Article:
Shortly after leaving the presidency, Thomas Jefferson returned to his country home just outside of Charlottesville, Virginia. That estate is known as Monticello, and there’s a fair chance you’ve heard of it.
Besides his role in America’s founding, Jefferson was also a scientist and gardener. The vegetable garden behind Monticello was his personal laboratory.
Jefferson grew dozens of plant species and hundreds of plant varieties. As each variety matured, he would carefully select the better specimens to seed future generations, taking meticulous notes on his observations. (Note that this is how heirloom agriculture works).
Jefferson’s philosophy on eating has also made its way to today’s food thinkers:
I have lived temperately, eating little animal food, and that . . . as a condiment for the vegetables, which constitute my principal diet.
Today, Jefferson’s vegetable garden lives on at Monticello.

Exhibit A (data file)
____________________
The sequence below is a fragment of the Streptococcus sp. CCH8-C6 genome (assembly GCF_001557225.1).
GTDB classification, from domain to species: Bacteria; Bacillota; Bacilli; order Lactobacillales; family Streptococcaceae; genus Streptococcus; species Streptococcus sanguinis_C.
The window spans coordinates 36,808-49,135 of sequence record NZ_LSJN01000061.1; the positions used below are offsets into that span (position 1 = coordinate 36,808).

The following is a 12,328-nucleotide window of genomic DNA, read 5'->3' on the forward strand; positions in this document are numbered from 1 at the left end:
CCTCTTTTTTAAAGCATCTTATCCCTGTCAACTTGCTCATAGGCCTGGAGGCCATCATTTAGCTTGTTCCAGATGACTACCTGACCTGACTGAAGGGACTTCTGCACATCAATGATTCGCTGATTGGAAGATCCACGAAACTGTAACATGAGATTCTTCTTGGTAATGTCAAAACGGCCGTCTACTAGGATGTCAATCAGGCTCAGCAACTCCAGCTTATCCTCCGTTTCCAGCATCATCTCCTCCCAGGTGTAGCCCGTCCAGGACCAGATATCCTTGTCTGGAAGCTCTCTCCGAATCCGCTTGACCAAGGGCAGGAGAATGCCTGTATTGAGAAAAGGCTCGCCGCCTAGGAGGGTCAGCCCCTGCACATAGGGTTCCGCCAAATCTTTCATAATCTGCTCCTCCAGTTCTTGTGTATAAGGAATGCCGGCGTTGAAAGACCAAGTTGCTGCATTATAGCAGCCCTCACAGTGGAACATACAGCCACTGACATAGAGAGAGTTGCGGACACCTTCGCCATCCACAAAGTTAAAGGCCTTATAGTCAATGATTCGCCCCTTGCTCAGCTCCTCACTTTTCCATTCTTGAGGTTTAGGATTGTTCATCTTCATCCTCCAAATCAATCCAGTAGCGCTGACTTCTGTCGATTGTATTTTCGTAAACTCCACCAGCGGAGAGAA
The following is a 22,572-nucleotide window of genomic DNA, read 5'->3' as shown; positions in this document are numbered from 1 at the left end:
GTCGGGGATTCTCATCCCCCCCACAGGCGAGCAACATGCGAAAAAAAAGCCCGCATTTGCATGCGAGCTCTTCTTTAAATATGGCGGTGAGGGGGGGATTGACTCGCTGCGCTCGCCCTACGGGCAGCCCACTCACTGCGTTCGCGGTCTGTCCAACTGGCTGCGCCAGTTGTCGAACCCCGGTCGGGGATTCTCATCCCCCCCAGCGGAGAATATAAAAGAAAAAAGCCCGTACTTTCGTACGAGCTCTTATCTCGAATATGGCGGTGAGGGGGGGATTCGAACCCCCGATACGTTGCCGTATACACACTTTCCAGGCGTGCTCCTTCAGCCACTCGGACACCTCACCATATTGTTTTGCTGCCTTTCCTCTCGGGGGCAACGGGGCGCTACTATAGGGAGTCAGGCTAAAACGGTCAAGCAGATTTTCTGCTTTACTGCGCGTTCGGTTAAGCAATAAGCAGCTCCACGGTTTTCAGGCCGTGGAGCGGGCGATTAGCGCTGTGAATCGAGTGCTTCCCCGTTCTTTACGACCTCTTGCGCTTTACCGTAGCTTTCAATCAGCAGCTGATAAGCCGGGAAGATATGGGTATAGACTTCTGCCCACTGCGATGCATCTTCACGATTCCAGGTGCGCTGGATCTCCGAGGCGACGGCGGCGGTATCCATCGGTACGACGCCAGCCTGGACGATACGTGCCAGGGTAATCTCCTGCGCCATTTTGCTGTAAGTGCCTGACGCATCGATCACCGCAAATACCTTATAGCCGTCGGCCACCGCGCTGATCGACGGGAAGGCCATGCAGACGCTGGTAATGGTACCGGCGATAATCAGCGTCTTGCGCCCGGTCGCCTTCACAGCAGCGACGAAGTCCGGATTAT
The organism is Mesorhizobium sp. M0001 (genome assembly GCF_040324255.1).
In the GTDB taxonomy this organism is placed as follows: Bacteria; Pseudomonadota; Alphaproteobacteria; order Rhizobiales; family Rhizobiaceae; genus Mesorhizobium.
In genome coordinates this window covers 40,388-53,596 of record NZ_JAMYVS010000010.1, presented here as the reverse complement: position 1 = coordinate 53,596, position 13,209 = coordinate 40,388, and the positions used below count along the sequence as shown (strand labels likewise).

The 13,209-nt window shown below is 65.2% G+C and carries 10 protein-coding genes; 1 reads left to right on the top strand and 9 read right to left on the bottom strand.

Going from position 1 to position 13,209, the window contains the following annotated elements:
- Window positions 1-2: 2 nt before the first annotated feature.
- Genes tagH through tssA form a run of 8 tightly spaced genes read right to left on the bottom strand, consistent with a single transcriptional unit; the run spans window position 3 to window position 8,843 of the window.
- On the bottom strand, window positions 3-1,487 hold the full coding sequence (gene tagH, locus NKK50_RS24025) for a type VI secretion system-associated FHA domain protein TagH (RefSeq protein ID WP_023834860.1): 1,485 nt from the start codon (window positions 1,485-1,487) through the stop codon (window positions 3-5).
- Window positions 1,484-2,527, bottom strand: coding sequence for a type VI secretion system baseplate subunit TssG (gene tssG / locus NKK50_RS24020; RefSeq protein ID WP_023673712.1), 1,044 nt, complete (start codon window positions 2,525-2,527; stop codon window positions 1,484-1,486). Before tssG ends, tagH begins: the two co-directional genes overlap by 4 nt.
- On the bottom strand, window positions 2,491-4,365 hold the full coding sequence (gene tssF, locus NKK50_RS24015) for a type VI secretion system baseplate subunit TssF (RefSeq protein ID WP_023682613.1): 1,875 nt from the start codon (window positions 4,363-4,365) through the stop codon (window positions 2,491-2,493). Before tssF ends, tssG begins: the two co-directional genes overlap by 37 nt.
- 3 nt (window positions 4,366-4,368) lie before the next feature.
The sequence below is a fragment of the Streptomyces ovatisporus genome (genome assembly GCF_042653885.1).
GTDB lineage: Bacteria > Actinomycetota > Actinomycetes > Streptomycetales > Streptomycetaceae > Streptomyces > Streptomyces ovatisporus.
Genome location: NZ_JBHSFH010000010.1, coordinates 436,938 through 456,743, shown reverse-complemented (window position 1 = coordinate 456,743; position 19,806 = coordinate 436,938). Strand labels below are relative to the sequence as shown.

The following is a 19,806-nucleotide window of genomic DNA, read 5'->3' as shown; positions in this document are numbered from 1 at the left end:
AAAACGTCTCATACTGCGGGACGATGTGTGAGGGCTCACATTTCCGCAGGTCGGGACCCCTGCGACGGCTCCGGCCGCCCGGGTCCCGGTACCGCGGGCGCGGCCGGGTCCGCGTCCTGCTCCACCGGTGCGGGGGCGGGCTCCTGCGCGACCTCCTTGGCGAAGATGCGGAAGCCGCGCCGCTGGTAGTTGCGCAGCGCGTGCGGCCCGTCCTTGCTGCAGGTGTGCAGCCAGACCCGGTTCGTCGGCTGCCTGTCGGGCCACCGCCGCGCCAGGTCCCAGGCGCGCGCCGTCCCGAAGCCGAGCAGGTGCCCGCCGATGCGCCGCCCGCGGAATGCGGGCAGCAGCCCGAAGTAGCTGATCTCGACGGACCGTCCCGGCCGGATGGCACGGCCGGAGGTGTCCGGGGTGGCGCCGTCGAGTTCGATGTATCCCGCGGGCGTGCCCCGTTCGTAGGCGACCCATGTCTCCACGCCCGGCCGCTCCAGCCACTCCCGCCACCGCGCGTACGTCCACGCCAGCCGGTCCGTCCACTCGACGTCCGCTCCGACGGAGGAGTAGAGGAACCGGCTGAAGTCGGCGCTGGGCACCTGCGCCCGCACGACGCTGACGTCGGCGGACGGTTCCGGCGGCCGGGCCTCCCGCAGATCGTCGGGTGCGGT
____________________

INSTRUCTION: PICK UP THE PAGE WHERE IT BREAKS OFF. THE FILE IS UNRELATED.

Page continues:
This is the dominant public memory of Monticello today. It’s really just a nice, old house in the country.
This panorama gives a nice view of the general vegetable garden area.
Here’s another view of the garden. As you can see, it’s not that big.
No photo tour could be complete without an artichoke. You have to wonder if this specimen has ancestors chosen by Jefferson’s own hands.
I was in Charlottesville, Virginia last Fall but didn’t have a chance to swing by Monticello. If I go back this year, it will be a requirement.